If you’ve read any of my other posts about breastfeeding you’ll already know that before I had the boy my stance on breastfeeding was quite neutral. I thought I’d give it a go and if it didn’t work then I didn’t think I’d be that bothered. After all there are other options out there.
So when he came along I carefully tread on the first steps of my breastfeeding journey which took me to feeding him to around 18 months and I’m now feeding the Flixster who is 8 months.
But what’s it really like? A question I often get asked by pregnant friends or mums to be that I meet. I’ve thought about the answer and there isn’t just one answer I can give. Its beautiful, easy, hard, amazing, lazy, cuddly, addictive and fabulous all at the same time.
It certainly wasn’t easy for me to begin with. As with all new skills it has to be learned. Baby is born knowing how to find the breast and how to suckle. If you haven’t seen any videos of a newborn’s first breast crawl (yes they really can crawl to a breast all by themselves when they are born) then go and have a scout around youtube. There are some amazing tear jerking videos showing newborns finding their own way to the nipple once placed skin to skin on a mothers chest. For mummies however its a skill to be learnt and getting a good position and attachment of baby is key to everything. In years gone by this knowledge was passed from mother to mother, but in recent years this skill has been lost which is why breastfeeding peer supporters, volunteers and specialists are vital in the success of mothers who may be having a difficult time, or may be in pain whilst feeding. Getting that right position and attachment is everything. With that skill cracked I’d say you’d be well on your way to a successful feeding journey for however long you chose to feed for.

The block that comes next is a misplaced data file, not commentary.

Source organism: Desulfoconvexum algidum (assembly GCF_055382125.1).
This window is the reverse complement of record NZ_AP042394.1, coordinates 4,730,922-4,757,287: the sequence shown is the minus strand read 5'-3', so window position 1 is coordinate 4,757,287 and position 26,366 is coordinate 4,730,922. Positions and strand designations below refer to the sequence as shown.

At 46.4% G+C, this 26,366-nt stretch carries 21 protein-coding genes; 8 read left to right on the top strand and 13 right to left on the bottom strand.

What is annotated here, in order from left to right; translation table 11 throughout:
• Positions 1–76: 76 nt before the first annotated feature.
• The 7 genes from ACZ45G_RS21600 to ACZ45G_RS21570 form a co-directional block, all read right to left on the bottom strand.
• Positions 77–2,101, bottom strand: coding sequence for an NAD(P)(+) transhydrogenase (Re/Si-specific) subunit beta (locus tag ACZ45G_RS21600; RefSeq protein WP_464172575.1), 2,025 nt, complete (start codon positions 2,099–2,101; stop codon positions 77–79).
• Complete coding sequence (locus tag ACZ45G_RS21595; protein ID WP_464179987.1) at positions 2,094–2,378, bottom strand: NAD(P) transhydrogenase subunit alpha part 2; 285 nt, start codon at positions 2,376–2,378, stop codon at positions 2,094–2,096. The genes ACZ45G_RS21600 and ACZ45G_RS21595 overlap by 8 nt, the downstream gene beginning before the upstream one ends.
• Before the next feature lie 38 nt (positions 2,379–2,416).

The Early days of Breastfeeding
The early days of feeding aren’t just about the right position and attachment they are also about establishing a good milk supply for the baby. Babies are born with tiny little stomachs that can’t hold much milk, which is why they feed so frequently. The milk may be of little volume at first but it’s of such great value to the newborn, packed with everything they need to survive. Don’t think that because you are feeding so little and often that you’re not making enough milk for baby. Newborns feed so often because they need to, because their tiny little tummies can only hold small amounts at a time. When the boy was little I’d set myself small targets. First I wanted to get to 10 days, then two weeks then four weeks. People would tell me that if I could get to 6 weeks then I’d have broken the back of feeding and things would get easier. They weren’t wrong. Six weeks seem like such a long time away when you have a newborn and you’re surviving on very little sleep, but in the grand scheme of things it’s such a short time.